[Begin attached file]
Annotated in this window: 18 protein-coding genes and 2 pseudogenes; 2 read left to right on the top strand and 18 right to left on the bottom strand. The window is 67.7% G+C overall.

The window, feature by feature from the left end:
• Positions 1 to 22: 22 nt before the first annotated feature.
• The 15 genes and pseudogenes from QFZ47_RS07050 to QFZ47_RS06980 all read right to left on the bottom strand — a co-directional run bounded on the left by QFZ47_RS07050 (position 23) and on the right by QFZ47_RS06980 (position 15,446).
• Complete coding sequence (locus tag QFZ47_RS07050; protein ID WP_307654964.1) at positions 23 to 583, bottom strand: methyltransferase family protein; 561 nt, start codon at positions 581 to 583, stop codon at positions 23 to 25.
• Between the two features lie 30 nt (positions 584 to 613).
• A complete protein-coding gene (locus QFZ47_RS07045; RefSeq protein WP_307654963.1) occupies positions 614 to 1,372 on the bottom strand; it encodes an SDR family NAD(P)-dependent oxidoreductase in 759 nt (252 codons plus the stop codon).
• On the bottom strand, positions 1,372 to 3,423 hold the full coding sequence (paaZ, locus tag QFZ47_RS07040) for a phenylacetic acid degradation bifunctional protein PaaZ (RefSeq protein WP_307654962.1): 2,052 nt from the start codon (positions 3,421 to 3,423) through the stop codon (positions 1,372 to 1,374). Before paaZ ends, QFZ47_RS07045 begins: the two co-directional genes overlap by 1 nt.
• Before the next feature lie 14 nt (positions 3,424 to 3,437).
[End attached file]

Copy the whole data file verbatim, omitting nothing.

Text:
Annotated in this window: 18 protein-coding genes and 2 pseudogenes; 2 read left to right on the top strand and 18 right to left on the bottom strand. The window is 67.7% G+C overall.

The window, feature by feature from the left end:
• Positions 1 to 22: 22 nt before the first annotated feature.
• The 15 genes and pseudogenes from QFZ47_RS07050 to QFZ47_RS06980 all read right to left on the bottom strand — a co-directional run bounded on the left by QFZ47_RS07050 (position 23) and on the right by QFZ47_RS06980 (position 15,446).
• Complete coding sequence (locus tag QFZ47_RS07050; protein ID WP_307654964.1) at positions 23 to 583, bottom strand: methyltransferase family protein; 561 nt, start codon at positions 581 to 583, stop codon at positions 23 to 25.
• Between the two features lie 30 nt (positions 584 to 613).
• A complete protein-coding gene (locus QFZ47_RS07045; RefSeq protein WP_307654963.1) occupies positions 614 to 1,372 on the bottom strand; it encodes an SDR family NAD(P)-dependent oxidoreductase in 759 nt (252 codons plus the stop codon).
• On the bottom strand, positions 1,372 to 3,423 hold the full coding sequence (paaZ, locus tag QFZ47_RS07040) for a phenylacetic acid degradation bifunctional protein PaaZ (RefSeq protein WP_307654962.1): 2,052 nt from the start codon (positions 3,421 to 3,423) through the stop codon (positions 1,372 to 1,374). Before paaZ ends, QFZ47_RS07045 begins: the two co-directional genes overlap by 1 nt.
• Before the next feature lie 14 nt (positions 3,424 to 3,437).